I recently completed a book as part of the monthly bookbinding challenge on Instagram called Are You Book Enough? Each month, a theme is chosen and participants create a book incorporating that theme. Bookbinders are encouraged to share their process and final books on Instagram using the tag #areyoubookenough. February’s theme was peace.
It didn’t take long for me to find inspiration. Shocker – it was my trip to Japan.
While staying in Yudanaka, my husband and I wanted to buy cherries before leaving our ryokan. The owner generously offered us a ride. After visiting a farmers market, he surprised us by dropping us off at the Heiwa Kannon Statue of World Peace in DaihiDen Temple.
It is said that the statue has the power to grant one a peaceful life. Inside the inner base of the statue are 33 small golden statues – if you pray at all of the statues, it is as if you have visited and prayed at 33 Japanese temples.
Outside of the temple is a large bell that you ring for world peace and the sound can be heard throughout the town. I rang the bell. It was loud.
Something else I found at the temple were strings of knotted fortunes written on strips of paper called O-mikuji. You can get these fortunes at shrines and temples throughout Japan.
If you get a good fortune, the tradition is to take it home with you and carry it in your wallet – this is to keep the good luck close to you. If your fortune is bad, the custom is to fold it up and tie it to a pine tree, or to designated wires or strings. The belief is that by doing so, you can tie your fortune to that location and delay your bad luck.
Now that you’ve seen what inspired me, I’ll show you my process. Thankfully, making the book was not nearly as complicated as my last book.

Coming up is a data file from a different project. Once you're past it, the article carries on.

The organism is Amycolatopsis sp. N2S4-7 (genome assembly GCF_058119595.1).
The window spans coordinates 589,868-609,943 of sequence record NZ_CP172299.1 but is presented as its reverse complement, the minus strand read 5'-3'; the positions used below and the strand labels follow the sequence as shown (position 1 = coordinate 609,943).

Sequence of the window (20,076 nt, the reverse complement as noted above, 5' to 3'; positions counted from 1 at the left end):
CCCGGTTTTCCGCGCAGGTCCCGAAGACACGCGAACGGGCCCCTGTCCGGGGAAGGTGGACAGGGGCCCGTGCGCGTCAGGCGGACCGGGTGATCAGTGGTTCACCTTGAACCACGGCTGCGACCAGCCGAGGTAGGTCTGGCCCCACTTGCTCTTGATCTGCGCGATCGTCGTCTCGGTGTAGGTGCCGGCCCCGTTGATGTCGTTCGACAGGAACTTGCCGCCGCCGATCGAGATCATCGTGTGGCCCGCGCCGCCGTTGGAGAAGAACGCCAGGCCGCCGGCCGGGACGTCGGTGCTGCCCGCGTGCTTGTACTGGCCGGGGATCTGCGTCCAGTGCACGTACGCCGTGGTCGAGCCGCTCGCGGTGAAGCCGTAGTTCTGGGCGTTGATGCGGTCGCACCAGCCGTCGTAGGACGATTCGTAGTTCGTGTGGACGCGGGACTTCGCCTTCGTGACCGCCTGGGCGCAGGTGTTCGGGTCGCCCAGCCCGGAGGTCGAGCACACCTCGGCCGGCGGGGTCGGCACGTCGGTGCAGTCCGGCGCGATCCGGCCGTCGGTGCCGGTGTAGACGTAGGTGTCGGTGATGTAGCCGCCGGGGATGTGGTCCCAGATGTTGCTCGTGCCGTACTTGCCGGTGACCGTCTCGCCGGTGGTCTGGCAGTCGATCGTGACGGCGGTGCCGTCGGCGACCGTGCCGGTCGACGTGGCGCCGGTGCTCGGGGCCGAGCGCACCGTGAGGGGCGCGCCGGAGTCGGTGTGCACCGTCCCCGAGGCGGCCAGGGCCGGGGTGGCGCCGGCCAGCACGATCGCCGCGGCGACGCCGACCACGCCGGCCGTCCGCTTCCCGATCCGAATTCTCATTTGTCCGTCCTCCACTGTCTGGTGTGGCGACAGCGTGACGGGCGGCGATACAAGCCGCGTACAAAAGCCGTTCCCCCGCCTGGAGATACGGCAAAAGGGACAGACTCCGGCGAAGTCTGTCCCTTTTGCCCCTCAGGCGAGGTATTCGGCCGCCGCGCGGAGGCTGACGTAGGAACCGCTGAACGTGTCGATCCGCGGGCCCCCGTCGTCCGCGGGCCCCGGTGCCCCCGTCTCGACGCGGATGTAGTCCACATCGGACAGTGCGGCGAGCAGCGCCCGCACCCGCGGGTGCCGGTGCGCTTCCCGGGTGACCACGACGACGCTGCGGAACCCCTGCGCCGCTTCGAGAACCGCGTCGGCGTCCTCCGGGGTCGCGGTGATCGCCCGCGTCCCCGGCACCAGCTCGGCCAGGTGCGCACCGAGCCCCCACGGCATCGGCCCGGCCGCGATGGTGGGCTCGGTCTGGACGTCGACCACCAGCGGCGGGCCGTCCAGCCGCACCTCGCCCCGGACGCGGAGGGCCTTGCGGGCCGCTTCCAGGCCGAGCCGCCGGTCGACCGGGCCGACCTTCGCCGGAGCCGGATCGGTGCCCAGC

For the cover, I monkeyed with a photo of the bell in Photoshop to simplify it. I printed out the edited image on paper and then glued it to a piece of bookboard.
The reason why I put the image down first was due to an interesting discovery I made – the bookcloth I purchased at Masumi (Tokyo) was sheerer than I had anticipated. When I glued the bookcloth over a printed image, the image would show through. I loved the effect – very subtle.
Oh yeah, I forgot to mention that this was a flag book. The plan was to use O-mikuji for my flags.
When I was in Kyoto at Kinkaku-ji Temple, I had the opportunity to get my own O-mikuji from a vending machine. I half-expected it to come out in one of those clear plastic ball thingies. It didn’t. Thankfully, I received an “excellent” fortune.
Here’s what it looked like:
I searched online for images of bad fortunes so the text in my O-mikuji would be as authentic as possible. I also thought about what personal fortunes I’d like to leave behind to gain inner peace and added in those messages. After gathering twelve different fortunes, I got to work.
I taped a thin sheet of Unryu to an 8.5″ x 11″ piece of paper so I could feed it through my laser printer. It worked like a charm.
After trimming the fortunes, I folded them up and tied them into knots, as if I were tying them to a tree or string at a shrine.
After that, I glued them into the book and I was done!
Here’s the finished book – Peace Kannon:
As this copy of Peace Kannon has deep personal significance for me, it’s not available for purchase. However, I’d love to create a copy of this book just for you!
You can give me up to 12 bad fortunes that you’d like to give away and I’ll create custom O-mikuji for your book’s flags, making your piece one-of-a-kind. Or for a more personalized experience, you can come to my studio in Montpelier to participate in the creation of your book. You’ll fold your own custom O-mikuji and then attach them to the spine of the book – this is intended to replicate the Japanese tradition of attaching O-mikuji to a tree or string.*
For more information and/or pricing, please feel free to contact me.
* Many thanks to Whitney Aldrich at Axel’s Gallery & Frame Shop for suggesting this idea.